MAXIKORG: The sleeper! This is no doubt one of the strangest synths I've ever played. It's huge, massive, punchy, and warm sounding when you have it doing 'normal stuff,' though it takes a bit of work to set it up for that, as it's not really designed for that. That said, it can do smooth detuned saw leads, and massive basses, but really, it's a frankensynth of strangeness. There's a lot of 'not sweet' spot in this synth, but if you like synth sounds that are ugly, bizarre, weird, out there, and just plain 'huh', while always sounding ancient, this is it. The overall sound is a little bit darker and woodier than many of these others, it just sounds ooooooold, and perhaps is missing a little of the top end brightness that something like a moog, SEM, or Arp has alongside its warmth. The oldness is often in a really good way, but that's a matter of taste, and some likely due to the drier and darker 12db filter, not a bad thing, just diff. The routings are beyond bizarre, and as much as I've tried to figure out the envelopes, I usually just mess with the settings till I get what I want rather than try to think through their logic. It's got a VERY strange two stage lfo with multiple trigger options that can create semi-sequenced things like the lfo can on the oddy, but much more, you can have the sound switch between the two oscillators out of sync so the sound switches between saw to sq and back, for example, or have one osc pulse notes at the bottom of keyboard while the top plays a one osc lead, etc. and if you combine it with the dual autobend and dual delayed vibrato, or the dual ringmods, or dual per osc portamento settings, per osc pwm, or dual multi-octave sub-osc with per oscillator settings, well, the combinations can be beyond strange. Downsides are that there's no cv unless you mod it, there's no simple way to do mod-wheel vibrato unless you by cv (though delayed vibrato works quite well, tho its difficult to get the two oscillators totally in sync). The most unique aspect is the dual 12db traveller filters, and so often you have the two oscillators doing very different things, leading to some VERY complex sounds with multiple layers, often from two diff filters, four diff octaves, and bends and slides! The downside is that they are all single oscillator, so it can sound a bit Jupiter 4-ish in that way (and overall, I'm always reminded of a Jp-4 when playing it, but with a much darker square/pwm wave). So I often find that once I have a truly bizarre sound nothing else can make, it still sounds like a layer of 1osc synths, then I want to fatten it up, perhaps with some delay, or double tracking, but such options never quite sound like I like them too. Another option is just to layer it with a more generic sound from another synth by cv, like a 1 osc saw wave. Now what I WISH they'd included would be an option to send both oscillators, mixed, through both filters, so you could get all the phasing before filtering of 2 detuned osc but through the same filter like on all other monosynths (gives a smootheness to the sound that matched dual vcfs get close to but don't quite provide), but with two diff filters to play with! A switch in the back for that would be nice, maybe some tech would know how to make that possible. I wouldn't have this for my only monosynth, it's too difficult to get it to play 'normal,' but as a complement to others, it's the strangest thing ever, sounds beyond old, and there's nothing quite like it. Never played the other Korgs, but I suspect they are equally as nice, one benefit to these is you can send two oscillators through one filter, which can sound a little more 'normal' than trying to line up diff filters on each oscillators, if that's the sound one wants.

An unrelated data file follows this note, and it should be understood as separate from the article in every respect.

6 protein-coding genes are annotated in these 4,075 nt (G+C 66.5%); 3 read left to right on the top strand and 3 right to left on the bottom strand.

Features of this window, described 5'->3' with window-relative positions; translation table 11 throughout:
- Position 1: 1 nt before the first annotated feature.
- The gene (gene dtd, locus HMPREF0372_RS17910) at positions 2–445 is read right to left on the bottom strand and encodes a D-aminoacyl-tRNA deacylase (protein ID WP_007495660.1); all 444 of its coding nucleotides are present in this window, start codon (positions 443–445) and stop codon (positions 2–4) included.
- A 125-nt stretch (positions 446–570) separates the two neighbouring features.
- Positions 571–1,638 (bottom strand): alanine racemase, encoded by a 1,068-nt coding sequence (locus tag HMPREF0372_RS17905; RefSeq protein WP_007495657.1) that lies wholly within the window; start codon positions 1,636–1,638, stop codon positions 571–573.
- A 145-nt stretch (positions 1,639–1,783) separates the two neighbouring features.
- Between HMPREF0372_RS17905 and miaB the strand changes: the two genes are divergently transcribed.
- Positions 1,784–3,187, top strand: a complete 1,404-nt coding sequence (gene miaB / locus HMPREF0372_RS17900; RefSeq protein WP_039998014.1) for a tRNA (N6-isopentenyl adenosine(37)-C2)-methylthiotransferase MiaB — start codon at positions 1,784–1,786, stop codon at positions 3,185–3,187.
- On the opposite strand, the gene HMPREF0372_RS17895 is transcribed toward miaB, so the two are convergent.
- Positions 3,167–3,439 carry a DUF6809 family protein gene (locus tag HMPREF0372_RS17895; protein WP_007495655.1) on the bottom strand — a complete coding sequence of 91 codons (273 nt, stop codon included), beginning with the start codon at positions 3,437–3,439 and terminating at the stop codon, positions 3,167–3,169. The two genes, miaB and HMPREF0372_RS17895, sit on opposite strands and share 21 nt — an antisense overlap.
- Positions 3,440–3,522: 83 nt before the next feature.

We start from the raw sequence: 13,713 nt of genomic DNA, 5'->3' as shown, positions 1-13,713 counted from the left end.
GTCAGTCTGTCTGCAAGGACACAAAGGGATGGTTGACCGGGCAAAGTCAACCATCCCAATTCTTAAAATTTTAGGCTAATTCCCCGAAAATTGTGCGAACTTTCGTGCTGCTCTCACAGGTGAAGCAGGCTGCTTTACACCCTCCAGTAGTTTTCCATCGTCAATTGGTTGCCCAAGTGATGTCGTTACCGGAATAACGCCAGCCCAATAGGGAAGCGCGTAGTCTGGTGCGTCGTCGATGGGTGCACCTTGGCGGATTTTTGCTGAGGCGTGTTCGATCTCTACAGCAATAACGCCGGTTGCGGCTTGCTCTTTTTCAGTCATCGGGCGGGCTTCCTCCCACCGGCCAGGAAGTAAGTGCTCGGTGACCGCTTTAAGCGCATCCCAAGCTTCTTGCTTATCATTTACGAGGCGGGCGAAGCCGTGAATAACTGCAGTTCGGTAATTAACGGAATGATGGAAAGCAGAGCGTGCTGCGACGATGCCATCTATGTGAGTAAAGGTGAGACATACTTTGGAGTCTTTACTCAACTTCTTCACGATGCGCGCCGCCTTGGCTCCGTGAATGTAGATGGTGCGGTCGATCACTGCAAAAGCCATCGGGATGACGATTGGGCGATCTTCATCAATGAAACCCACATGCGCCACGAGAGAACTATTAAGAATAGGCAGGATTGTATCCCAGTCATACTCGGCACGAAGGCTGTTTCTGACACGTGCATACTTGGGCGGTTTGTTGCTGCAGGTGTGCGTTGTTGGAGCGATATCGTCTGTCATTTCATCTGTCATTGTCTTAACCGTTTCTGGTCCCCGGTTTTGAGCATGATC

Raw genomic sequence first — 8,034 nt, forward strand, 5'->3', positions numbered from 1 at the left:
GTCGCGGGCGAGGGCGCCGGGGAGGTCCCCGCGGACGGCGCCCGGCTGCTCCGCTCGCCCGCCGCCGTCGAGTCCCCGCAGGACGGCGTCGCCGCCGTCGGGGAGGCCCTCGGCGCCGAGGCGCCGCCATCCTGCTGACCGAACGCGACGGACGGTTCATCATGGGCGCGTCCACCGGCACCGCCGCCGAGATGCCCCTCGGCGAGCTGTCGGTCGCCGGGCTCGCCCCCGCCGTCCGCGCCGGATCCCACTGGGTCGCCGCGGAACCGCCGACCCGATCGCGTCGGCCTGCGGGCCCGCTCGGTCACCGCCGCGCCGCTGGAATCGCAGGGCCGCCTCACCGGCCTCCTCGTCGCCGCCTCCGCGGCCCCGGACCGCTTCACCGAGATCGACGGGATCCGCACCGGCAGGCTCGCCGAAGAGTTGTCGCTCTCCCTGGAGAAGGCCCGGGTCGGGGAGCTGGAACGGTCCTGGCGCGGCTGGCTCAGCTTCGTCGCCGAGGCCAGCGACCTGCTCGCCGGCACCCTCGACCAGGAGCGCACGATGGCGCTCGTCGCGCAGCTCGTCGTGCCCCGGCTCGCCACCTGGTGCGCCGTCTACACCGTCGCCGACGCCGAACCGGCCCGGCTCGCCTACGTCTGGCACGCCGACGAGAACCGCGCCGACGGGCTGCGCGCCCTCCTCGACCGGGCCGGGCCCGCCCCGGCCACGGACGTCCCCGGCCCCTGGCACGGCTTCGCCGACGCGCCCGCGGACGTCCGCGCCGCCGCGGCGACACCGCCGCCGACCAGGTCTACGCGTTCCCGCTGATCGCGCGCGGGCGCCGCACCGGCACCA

YAMAHA CS-SERIES: I had a CS-30L for quite a while, eventually sold it. Don't get me wrong, it's a great synth, but felt my cash was better placed elsewhere. Like the Pro-One, the CS synths sound a bit more 'focused' than many of the older monosynths, but still sound amazing. When I listen to them in a mix, they do sound a little more plastic than the others, but they still sound rich and warm, the plastic is just a tiny bit. They are def hi-fi, though. My biggest gripe was the modulations. The CS-30L has every modulation under the sun, it seems like it would have the range in sounds of the Oddy or Pro One. But the parameter ranges often seemed limiting in odd ways. The LFOs get tantalizingly close to audio range, but don't go there, and many other settings seemed unecessarily limiting. Like the Maxikorg, there's a lot of 'not sweet spot,' but rather than produce sounds so strangely ugly and fascinating that you can't stop listening to them (like on Maxikorg), I found the results often less interesting or truly strange and more halfway this and halfway that, too farty to use but not strange enough to be wtf fun. This is def a synth designed by an engineer rather than a musician, something as simple as getting vibrato on both oscillators is impossible but by something like a Kenton, and many of the routings are beyond incomprehensible even after practice. I like having three envelopes, and they are snappy, but all different in ways I had difficulty keeping track of. the filter and vca routings are cool, and the filters are great. Most of the most interesting sounds involved using a lp filter and a hp filter sweep at the same time going through separate vcas, layered at the end. But that's possible on a CS-15 for half the price! Ring mod is nice, but there's so many other ways to get ringmod (even a cheap eurorack setup). It's a sexy looking synth, great keybed, but ultimately went out to fund other stuff. Fwiw, there's a nice single osc monosynth in my Yamaha Sk-30, the Yamaha sounds quite nice in that 12db filter in single osc mode!